The podcast sounds sort of effortless as I listen to it, but I’m imaging that’s not the case.
(Laughs.) No, that’s not the case. I wish that were the case. I spend a lot of time on it. And the more listeners that I have, the more worked up I get about execution. All of a sudden there’s an audience. I don’t want to fuck it up. I don’t want to bore people or ramble on interminably or say something idiotic. I really sweat over this stuff. Just ask my wife.
And then of course there’s the learning curve. I’m still pretty new to the medium and figuring it out as I go. You make your mistakes and try to learn from them as quickly as possible. The hardest part is listening to my own shows, which I force myself to do. It’s painful but necessary, comparable to the revision process in writing. You have to do it if you want to improve.
It seems that, without a doubt, we’re in the midst of revolutionary change when it comes to writing and publishing. As a guy who’s plugged in to the leading edge, what do you see as the future path for people who want to live a life of writing?
Oh, god. Well … it never hurts to be super-talented and prolific, with great commercial instincts and insanely good connections. And it’s probably a good idea to become an expert at something. Find a niche. Write a blog regularly. Build a community around your work. Interact with that community. Feed the stray cats. And if you’re incredibly charming and have a good headshot and make friends easily, both in person and online, that’ll help, too. And if you have good marketing instincts and a talent for cyber-publicity stunts, that can potentially be useful as well.
Otherwise, what can you say? It’s a very competitive environment. There are a lot of good writers out there, and beyond that, there’s an insane amount of stimuli vying for the attention of the general public. Authors are competing against movies, television, smartphones, video games, radio, social media, the Internet, you name it. And everything seems to be atomizing. I talked about this on a recent episode of the podcast, how all forms of media seem to be splintering in a million different directions. It’s remarkable. And a little unnerving.
It feels like we’re entering a new media landscape where the barrier to entry is essentially nonexistent. Almost anyone can make a TV show, for example, and play it on the Internet to a possible worldwide audience. And the Internet is soon going to be integrated with your television, if it isn’t already. Camera technology is getting better and better—and cheaper. And so now anyone can make a movie pretty affordably (relatively speaking) and edit it on their laptop and make it available to people to watch on their flatscreens or iPads or smartphones or whatever. And almost anyone can record an album and sell it on iTunes. And almost anyone can write a book and publish it and distribute it globally and run their own imprint and create their own magazine. And so on. It’s crazy.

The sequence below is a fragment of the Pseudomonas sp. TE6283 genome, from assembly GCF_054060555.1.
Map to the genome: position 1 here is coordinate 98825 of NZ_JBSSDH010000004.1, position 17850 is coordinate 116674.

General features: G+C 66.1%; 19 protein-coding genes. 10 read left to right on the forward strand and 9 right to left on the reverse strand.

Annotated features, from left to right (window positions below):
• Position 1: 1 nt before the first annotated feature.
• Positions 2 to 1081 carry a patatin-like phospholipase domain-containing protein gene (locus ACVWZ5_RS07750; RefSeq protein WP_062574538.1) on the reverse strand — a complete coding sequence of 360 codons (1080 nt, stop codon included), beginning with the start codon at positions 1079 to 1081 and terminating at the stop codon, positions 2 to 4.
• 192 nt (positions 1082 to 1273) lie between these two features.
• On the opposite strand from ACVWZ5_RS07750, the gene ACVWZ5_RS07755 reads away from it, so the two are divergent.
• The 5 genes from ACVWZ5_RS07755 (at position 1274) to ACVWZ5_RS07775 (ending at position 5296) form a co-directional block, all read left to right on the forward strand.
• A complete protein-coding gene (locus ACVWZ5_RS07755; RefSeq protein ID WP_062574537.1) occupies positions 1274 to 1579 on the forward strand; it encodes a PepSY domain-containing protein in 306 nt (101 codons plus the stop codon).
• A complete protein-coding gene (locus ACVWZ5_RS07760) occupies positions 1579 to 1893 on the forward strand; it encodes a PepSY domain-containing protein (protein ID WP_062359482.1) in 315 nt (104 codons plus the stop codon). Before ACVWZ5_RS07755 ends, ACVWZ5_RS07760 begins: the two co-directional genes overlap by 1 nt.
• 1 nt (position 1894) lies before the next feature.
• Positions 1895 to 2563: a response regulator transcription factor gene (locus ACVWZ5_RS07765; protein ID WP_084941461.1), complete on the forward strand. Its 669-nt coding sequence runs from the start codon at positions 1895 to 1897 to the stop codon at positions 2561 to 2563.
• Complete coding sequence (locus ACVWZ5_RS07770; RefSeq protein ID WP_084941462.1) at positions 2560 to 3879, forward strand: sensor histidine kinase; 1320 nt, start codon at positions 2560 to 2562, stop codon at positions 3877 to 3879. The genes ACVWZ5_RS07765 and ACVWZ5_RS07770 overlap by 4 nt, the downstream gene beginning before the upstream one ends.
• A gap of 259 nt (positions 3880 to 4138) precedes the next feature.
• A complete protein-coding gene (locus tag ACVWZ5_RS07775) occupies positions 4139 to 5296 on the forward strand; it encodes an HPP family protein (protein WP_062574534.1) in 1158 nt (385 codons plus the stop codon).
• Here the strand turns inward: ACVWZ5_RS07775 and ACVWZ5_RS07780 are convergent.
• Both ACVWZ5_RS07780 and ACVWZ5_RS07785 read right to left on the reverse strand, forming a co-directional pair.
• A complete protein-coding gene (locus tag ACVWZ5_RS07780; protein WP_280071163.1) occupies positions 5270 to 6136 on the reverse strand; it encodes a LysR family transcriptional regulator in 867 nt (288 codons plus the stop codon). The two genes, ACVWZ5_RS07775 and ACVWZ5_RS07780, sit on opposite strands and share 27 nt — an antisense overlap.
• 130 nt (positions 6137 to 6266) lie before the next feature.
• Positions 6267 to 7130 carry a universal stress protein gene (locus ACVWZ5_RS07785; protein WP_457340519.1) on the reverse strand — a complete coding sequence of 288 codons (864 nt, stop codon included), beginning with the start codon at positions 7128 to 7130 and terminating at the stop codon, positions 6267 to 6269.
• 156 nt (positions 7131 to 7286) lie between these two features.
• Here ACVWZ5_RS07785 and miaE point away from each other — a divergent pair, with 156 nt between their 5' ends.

All of the various media worlds seem to be reconfiguring themselves in dramatic fashion, simultaneously. Production and distribution have been democratized. It’s a massive reshuffling of the deck. And of course the flipside of this equation is that readers and viewers and listeners are provided with an increasingly insane amount of choices. Capturing market share and building a following in this kind of environment is difficult.
As far as publishing goes, I don’t think there are any easy answers or magic bullets. On the one hand, there are a lot of things about the digital revolution that are promising. It shifts a lot of power to the author and enables us to make more money on a per-sale basis. This is a good thing—potentially a very good thing insofar as making a living goes. But then there’s still the issue of marketing and making actual sales. And as far as that goes, my view is that word-of-mouth trumps all. Same as it ever was. Nothing is more important when it comes to selling books. So first and foremost, you have to be really, really good. And then secondly, you have to be really, really lucky; you have to catch that magical cosmic wave that certain books and authors seem to catch as a function of timing and the mood of the collective subconscious. And thirdly, you have to be proactive and effective in letting people know about your work.
Otherwise, if you’re an artist, I think you just keep working. You say fuck it and forget about all the rest. You focus on what you do, and you try to do it really well. You make the necessary sacrifices. You follow your nose, and you try things. You experiment. You trust your instincts. You stay awake to changing business realities. You take chances and maintain a willingness to fail. You keep an open mind.
And I mean, despite all the flux and chaos out there, at the core of it nothing much has changed: if you’re a writer, you can’t do it to become rich or famous. That’s a fool’s errand. The only reason to go through the agonies and ecstasies of writing a book is because you have no other choice. You do it because you love to do it, and you can’t not do it, and you do it because you have something that you urgently need to say. Otherwise you probably shouldn’t do it at all.